The death, serious illness or medical complication (including with child birth) of a family member in Australia, where you are required to remain temporarily to provide support or assistance, may also satisfy the requirements for a waiver. If the illness or medical complication was pre-existing you will need to demonstrate that there was a deterioration to such an extent that it could be said that the circumstances ‘have developed’ since the grant of the visa.
Natural disaster in home country
A natural disaster in your home country which may make it unreasonable for you to return at a particular time may satisfy the requirements for a waiver. The Department of Immigration will consider your personal circumstances and the extent to which you will be affected by the disaster.
War or severe civil unrest in home country
War or severe civil unrest in your home country which may make it unreasonable for you to return at a particular time may satisfy the requirements for a waiver. The Department of Immigration will consider your personal circumstances and the extent to which you will be affected by the war or civil unrest.
What circumstances will generally not be sufficient for a waiver?
The circumstances that will generally not be sufficient to obtain a waiver include:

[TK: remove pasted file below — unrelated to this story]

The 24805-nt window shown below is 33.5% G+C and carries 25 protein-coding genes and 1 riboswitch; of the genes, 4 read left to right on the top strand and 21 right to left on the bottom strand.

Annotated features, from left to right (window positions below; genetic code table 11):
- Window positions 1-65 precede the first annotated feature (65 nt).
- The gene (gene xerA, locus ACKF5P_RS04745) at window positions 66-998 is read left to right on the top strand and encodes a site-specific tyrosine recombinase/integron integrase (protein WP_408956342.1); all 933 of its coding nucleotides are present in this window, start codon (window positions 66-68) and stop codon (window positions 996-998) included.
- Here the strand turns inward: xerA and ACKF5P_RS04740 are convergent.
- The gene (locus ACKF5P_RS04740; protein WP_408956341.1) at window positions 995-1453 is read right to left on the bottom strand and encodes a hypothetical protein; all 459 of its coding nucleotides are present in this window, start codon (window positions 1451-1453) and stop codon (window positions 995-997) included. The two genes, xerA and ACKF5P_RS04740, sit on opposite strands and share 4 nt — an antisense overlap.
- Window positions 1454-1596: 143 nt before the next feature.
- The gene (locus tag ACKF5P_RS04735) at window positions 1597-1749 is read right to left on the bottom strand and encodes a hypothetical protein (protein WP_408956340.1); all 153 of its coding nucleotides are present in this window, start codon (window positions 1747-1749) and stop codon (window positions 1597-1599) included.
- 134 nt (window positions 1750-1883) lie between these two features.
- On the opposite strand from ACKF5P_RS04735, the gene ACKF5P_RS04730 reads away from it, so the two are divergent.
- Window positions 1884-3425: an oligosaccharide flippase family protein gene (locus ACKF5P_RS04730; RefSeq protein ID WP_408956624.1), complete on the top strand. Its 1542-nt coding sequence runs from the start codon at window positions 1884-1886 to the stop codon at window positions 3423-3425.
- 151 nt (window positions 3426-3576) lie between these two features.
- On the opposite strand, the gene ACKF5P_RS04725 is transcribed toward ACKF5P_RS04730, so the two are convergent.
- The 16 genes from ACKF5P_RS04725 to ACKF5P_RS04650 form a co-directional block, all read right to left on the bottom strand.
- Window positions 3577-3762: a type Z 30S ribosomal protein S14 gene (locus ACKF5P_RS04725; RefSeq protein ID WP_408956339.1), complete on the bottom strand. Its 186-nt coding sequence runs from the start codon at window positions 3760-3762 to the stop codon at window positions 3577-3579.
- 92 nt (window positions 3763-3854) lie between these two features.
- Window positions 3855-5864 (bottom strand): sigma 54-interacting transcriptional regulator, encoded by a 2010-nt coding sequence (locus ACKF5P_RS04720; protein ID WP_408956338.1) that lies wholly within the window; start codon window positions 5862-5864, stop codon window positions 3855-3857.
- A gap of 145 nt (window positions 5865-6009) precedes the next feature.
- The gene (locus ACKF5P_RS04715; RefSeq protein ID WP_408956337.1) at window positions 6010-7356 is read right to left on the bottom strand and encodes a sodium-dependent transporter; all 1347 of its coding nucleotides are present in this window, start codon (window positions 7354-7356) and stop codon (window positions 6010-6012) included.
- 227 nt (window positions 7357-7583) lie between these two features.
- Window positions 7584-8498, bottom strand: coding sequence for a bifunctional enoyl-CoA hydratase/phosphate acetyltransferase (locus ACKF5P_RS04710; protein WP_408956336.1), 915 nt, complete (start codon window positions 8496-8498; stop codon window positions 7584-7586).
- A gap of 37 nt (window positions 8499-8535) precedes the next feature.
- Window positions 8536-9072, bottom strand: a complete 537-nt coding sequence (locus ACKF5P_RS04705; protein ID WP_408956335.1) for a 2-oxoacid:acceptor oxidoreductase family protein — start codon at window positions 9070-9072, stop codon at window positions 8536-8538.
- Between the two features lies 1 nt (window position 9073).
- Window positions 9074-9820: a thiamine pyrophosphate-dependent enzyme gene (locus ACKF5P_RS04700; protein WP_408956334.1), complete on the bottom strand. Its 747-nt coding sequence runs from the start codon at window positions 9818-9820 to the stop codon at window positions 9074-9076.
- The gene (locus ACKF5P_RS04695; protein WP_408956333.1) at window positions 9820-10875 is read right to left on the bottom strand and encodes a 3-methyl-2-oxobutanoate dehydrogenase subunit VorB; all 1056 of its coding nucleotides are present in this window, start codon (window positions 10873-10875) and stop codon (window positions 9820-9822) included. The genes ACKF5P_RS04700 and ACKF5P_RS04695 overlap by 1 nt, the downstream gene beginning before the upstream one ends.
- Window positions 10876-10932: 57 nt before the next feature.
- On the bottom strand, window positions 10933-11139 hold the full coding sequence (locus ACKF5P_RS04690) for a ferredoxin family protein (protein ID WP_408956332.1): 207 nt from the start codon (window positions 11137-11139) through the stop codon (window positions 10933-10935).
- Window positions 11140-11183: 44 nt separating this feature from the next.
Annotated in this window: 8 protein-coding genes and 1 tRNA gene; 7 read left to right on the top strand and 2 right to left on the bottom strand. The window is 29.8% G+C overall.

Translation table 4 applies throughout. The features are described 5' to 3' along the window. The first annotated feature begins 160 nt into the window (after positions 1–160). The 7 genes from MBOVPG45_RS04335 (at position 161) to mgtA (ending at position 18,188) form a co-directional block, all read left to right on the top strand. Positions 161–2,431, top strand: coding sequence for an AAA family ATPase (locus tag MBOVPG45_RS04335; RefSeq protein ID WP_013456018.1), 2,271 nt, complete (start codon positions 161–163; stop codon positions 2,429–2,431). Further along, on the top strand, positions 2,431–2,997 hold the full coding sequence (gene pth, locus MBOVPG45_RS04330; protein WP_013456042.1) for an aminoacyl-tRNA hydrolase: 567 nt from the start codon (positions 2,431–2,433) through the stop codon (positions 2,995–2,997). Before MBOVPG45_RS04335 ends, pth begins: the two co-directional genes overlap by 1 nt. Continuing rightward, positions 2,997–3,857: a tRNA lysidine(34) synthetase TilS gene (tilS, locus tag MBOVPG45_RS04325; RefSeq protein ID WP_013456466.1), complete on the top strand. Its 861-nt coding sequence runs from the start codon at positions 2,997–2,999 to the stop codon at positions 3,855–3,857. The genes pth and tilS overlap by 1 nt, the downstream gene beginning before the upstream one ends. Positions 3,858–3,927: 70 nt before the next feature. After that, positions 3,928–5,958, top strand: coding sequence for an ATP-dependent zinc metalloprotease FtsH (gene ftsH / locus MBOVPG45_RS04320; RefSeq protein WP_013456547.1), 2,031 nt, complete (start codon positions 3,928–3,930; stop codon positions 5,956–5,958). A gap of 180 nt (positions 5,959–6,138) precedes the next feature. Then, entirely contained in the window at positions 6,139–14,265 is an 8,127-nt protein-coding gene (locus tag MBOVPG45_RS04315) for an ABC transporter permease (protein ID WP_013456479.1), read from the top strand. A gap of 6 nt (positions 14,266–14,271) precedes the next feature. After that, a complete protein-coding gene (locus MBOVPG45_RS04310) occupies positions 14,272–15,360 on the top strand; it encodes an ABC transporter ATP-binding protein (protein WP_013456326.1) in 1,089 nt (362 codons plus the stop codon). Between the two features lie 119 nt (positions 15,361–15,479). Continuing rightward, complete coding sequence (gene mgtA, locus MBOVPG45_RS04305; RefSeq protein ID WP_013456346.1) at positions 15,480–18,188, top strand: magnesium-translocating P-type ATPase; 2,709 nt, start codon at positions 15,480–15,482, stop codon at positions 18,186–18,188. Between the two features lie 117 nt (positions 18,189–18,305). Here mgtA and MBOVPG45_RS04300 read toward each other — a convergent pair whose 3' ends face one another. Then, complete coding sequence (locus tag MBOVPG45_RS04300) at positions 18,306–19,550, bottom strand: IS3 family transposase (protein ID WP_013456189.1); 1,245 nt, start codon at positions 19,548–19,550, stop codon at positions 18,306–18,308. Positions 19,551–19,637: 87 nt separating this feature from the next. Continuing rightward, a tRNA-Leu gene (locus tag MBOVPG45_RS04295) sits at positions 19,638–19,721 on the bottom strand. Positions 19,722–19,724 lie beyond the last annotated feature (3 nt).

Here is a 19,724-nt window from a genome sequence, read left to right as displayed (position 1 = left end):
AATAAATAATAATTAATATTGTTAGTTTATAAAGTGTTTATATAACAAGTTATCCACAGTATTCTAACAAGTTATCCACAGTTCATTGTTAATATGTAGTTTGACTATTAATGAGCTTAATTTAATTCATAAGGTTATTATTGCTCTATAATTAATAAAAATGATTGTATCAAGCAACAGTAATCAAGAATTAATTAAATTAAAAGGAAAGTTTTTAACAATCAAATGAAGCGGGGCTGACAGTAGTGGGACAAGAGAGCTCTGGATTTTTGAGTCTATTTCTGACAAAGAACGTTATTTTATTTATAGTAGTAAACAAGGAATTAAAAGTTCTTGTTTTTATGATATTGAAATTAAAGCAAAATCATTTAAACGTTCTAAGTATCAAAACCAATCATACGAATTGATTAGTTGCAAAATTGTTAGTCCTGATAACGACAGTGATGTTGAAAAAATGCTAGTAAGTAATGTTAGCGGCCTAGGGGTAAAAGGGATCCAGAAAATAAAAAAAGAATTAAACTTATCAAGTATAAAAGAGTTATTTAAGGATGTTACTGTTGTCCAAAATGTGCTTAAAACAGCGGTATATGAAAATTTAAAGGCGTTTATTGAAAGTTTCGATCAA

- being married or in a de-facto relationship with an Australian citizen – this is because being in a relationship will generally not be considered by the Department to be beyond your control;
- pregnancy – this is because pregnancy will generally not be considered by the Department to be beyond your control (although complications in child birth or pregnancy may be);
- deterioration of an existing illness or medical condition (unless you can show that the deterioration was to such an extent that it could be said that the circumstances ‘have developed’ since the grant of the visa); and
- elective surgery.
How do I request a waiver?
Your request for a waiver needs to be in writing. You can complete form 1447 and attach a letter setting out a comprehensive explanation of your circumstances and why they meet the requirements for a waiver (see above). Form 1447 provides the details of where you should send your request for a waiver. You should include as much evidence as possible to support your request. This might include:
- medical certificates/letters from doctors;
- hospital or medical bills;
- police reports;
- birth or death certificates;
- statutory declaration completed by you and/or your family;
- reports from reputable international organisations about civil unrest, war or a natural disaster in your country.
- if you are granted a waiver of condition 8503 this does not necessarily mean that you will be able to apply for and be granted another visa. You should seek legal advice to make sure that there are no other barriers to your ability to apply for and be granted another visa;
- if you are unlawful when you make the request for a waiver you should apply for a bridging visa to avoid the risk of being detained.
What happens if my request is denied?
If your request for a waiver is refused you should seek legal advice about the prospects of seeking judicial review. The Administrative Appeals Tribunal cannot review this decision. It is possible to make a further a request for a waiver if the circumstances relating to your new request are substantially different to the pervious request.